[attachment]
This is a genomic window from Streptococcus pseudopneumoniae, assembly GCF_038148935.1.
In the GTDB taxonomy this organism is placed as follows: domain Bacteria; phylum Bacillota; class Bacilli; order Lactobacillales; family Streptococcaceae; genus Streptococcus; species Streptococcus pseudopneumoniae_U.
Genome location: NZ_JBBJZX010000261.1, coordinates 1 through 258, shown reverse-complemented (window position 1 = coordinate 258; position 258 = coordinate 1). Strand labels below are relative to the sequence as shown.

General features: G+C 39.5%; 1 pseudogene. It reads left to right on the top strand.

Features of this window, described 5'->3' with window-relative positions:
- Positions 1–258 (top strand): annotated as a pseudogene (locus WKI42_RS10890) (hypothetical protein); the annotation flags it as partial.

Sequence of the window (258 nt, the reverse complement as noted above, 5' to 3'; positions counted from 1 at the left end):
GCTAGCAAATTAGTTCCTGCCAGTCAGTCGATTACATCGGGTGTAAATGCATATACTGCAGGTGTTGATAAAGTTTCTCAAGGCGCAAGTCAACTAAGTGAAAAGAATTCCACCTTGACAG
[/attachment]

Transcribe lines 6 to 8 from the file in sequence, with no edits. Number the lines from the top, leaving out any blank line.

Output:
- Positions 1–258 (top strand): annotated as a pseudogene (locus WKI42_RS10890) (hypothetical protein); the annotation flags it as partial.

Sequence of the window (258 nt, the reverse complement as noted above, 5' to 3'; positions counted from 1 at the left end):
GCTAGCAAATTAGTTCCTGCCAGTCAGTCGATTACATCGGGTGTAAATGCATATACTGCAGGTGTTGATAAAGTTTCTCAAGGCGCAAGTCAACTAAGTGAAAAGAATTCCACCTTGACAG